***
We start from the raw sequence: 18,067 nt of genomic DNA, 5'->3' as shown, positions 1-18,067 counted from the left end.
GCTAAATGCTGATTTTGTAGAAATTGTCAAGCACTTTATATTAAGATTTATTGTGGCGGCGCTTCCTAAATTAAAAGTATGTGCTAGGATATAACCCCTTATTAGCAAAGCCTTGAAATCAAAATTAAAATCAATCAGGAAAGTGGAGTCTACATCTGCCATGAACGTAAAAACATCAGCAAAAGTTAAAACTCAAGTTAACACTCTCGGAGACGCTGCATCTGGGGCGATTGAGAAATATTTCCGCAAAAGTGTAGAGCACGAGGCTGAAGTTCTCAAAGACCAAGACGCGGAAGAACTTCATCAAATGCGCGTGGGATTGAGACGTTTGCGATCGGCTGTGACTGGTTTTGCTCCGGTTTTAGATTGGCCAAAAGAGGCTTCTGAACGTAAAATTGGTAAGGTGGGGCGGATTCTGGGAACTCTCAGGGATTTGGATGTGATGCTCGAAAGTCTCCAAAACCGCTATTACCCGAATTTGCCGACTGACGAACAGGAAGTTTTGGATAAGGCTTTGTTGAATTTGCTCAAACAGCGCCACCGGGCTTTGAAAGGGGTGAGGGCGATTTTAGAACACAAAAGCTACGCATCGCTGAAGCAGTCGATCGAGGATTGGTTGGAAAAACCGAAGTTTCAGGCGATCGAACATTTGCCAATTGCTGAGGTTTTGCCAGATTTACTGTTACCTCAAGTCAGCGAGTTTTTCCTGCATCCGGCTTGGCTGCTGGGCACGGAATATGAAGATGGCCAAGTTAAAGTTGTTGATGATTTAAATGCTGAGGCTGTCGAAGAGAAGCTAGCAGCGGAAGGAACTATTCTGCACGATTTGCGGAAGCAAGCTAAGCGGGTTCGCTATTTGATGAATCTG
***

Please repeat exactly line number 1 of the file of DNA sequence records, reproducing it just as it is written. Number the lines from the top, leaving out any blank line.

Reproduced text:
We start from the raw sequence: 18,067 nt of genomic DNA, 5'->3' as shown, positions 1-18,067 counted from the left end.